SARA: I sort of think of a theme and go from there, or I let the dressing dictate what else goes in. For example, there is a great tahini-miso sauce in the book which either directs me towards asian-ish foods or a super health foodie combination. If asian, I’ll steam broccoli, roast tofu and cook up some rice — those ingredients always go well with an Asian theme. Or for the later, I usually have a bunch of quinoa made in a big batch and will shred up some carrots, kale and toast nuts for a crunchy topping. Avocado would go well on top of either. This may sound strange, but when I’m at a loss for ideas, I’ll look up restaurant menus. I pull up places I’ve read about in food magazines and breeze over their menu and something always inspires a good combination I haven’t tried.
I know it sounds daunting, but I think you take it one step at a time. Read magazines, recipes and see what other people put together and then you can copy them.
OLDWAYS: You describe your husband as “a man who prefers cheeseburgers.” Do you have any tips for getting reluctant family and friends more excited about eating fruits and vegetables?
SARA: I think you break them in slowly. I can get Hugh to eat more plant-based dishes because he believes they do make him feel better. He feels lighter on his feet, has more energy, his stomach doesn’t hurt — for some people that is encouragement enough. I never make things so extremely dietetic that I wouldn’t serve them to dinner guests. I always have a little cheese on my salad and use avocado quite often. If you can compromise, like say “ok” to a cheeseburger but we’ll use organic, grass-fed meat and put it on butter lettuce leaves instead of a bun, I feel like we are heading in the right direction. Extremes don’t work well over here, I just try to have mostly plants but enough indulgence to keep us sane.
OLDWAYS: Bowl + Spoon has a section on pantry staples, which includes a great variety of ingredients from agave nectar to old-fashioned oats. What pantry staples do you use most often?
SARA: Maybe this isn’t the best answer but that whole list is what I use most often! I cook a good amount and try to make diﬀerent things. If I had to narrow it down, I would choose olive oil, white wine vinegar, quinoa, black or french lentils and miso. Oh and citrus. Always lots of citrus.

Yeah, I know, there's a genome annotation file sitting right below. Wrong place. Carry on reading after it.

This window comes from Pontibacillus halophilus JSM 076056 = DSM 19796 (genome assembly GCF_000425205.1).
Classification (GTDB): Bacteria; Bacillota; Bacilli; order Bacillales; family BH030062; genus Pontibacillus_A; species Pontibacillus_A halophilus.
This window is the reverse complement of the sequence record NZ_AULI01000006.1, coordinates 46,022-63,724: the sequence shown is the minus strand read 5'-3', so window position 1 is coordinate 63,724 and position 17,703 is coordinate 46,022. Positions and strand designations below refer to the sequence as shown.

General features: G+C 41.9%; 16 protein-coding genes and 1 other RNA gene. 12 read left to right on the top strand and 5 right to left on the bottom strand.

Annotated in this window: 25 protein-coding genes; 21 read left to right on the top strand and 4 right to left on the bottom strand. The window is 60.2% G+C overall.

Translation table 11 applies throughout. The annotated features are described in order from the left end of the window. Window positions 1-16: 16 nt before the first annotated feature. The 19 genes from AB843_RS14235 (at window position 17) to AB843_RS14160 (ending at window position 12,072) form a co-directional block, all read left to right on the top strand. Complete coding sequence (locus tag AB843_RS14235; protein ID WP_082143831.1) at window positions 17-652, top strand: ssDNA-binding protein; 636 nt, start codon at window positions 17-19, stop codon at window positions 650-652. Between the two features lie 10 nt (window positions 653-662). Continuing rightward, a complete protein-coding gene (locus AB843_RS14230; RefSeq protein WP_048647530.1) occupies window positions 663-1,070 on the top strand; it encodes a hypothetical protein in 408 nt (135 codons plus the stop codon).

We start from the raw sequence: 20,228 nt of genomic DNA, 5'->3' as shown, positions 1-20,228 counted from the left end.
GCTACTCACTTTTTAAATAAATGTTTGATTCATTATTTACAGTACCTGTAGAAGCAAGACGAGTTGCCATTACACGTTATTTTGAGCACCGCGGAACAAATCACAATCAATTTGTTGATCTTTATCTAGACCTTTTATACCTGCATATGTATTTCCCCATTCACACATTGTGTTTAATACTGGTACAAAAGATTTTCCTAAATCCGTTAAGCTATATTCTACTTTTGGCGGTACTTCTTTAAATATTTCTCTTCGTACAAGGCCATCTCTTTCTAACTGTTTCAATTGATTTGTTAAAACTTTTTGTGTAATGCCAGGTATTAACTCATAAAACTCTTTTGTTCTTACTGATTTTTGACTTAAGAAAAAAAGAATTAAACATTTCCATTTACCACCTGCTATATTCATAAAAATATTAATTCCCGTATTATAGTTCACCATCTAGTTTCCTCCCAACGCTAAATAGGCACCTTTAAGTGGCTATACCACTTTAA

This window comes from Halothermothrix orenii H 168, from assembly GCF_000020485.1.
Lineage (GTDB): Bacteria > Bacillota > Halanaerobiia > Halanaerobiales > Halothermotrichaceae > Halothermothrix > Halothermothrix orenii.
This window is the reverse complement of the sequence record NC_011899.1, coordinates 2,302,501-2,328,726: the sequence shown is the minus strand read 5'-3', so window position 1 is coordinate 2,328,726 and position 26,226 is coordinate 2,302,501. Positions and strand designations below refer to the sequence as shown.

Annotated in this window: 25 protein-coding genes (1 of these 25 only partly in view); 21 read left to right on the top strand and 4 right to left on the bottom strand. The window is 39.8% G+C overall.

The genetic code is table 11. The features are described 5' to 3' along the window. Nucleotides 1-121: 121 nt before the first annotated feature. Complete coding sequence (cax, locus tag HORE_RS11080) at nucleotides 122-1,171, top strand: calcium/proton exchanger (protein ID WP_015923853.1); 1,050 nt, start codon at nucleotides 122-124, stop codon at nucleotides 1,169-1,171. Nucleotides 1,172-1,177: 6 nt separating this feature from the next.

OLDWAYS: Your experience working on an organic farm during college “is largely responsible for how passionate [you are] about seasonal produce today.” Do you have any tips for eating a plant-based diet for people who don’t have easy access to a variety of fresh, seasonal fruits and vegetables?
SARA: I know in some parts of the country farmers markets are seasonal, but I would start there. You will be buying what is fresh and local and undoubtedly will taste better than what is at a conventional market. There may even be a CSA program in your area that brings in produce from a bit outside your city. Also, the blog world is ﬁlled with resources and people who are writing recipes based on what is around them. I would start reading blogs and getting ideas and you are certain to ﬁnd inspiration online. I would start with My New Roots, Green Kitchen Stories, 101Cookbooks, My Darling Lemon Thyme to name a few — they are all very plant focused.
OLDWAYS: Might we share one of your fabulous recipes with our readers?
SARA: yes please do!
Chickpea Deli Salad
Serves 2 as a meal, 4 as a snack.
The lunch I pack for a long beach day typically includes a light tuna salad, speciﬁcally the one in our last cookbook. Turns out I am the only one in the family who likes tuna, so I’ve moved on to a deli-style salad of chickpeas. It is barely creamy, bright with lemon and herbs, crunchy with celery, and has just a hint of sweetness from being dotted with golden raisins. I eat this on a pile of greens with a side of crackers or stuﬀ it in a pita with some crumbled feta as a portable and, dare I say, kid-friendly alternative.
I ﬁnd freshly cooked beans have a sturdier texture, but canned will work here if you’re short on time. If that’s the case, I’d suggest peeling the skins oﬀ the beans (mind numbing, I know, just go for the majority, not every single bean) for a cleaner texture in the end. If mayonnaise or the vegan alternative doesn’t sit well with you, extra-virgin olive oil will work in its place.
2 tablespoons veganaise or good-quality mayonnaise
3 tablespoons freshly squeezed lemon juice
Sea salt and freshly ground pepper
2 to 3 celery stalks, ﬁnely diced
¼ cup minced red onion
⅓ cup golden raisins
2 cups cooked chickpeas (or roughly one 15-ounce can, rinsed and drained)
¼ cup chopped ﬂat-leaf parsley
1 tablespoon chopped chives
In a large bowl, whisk together the veganaise, lemon juice, and a few pinches of salt and pepper.
Add the celery, red onion, and raisins to the dressing. Give the chickpeas a coarse chop and add them to the bowl along with the parsley and chives. Stir everything to mix well. Taste for salt and pepper and adjust as desired. Chill for at least 30 minutes for the ﬂavors to blend. Salad will keep in the refrigerator for one week.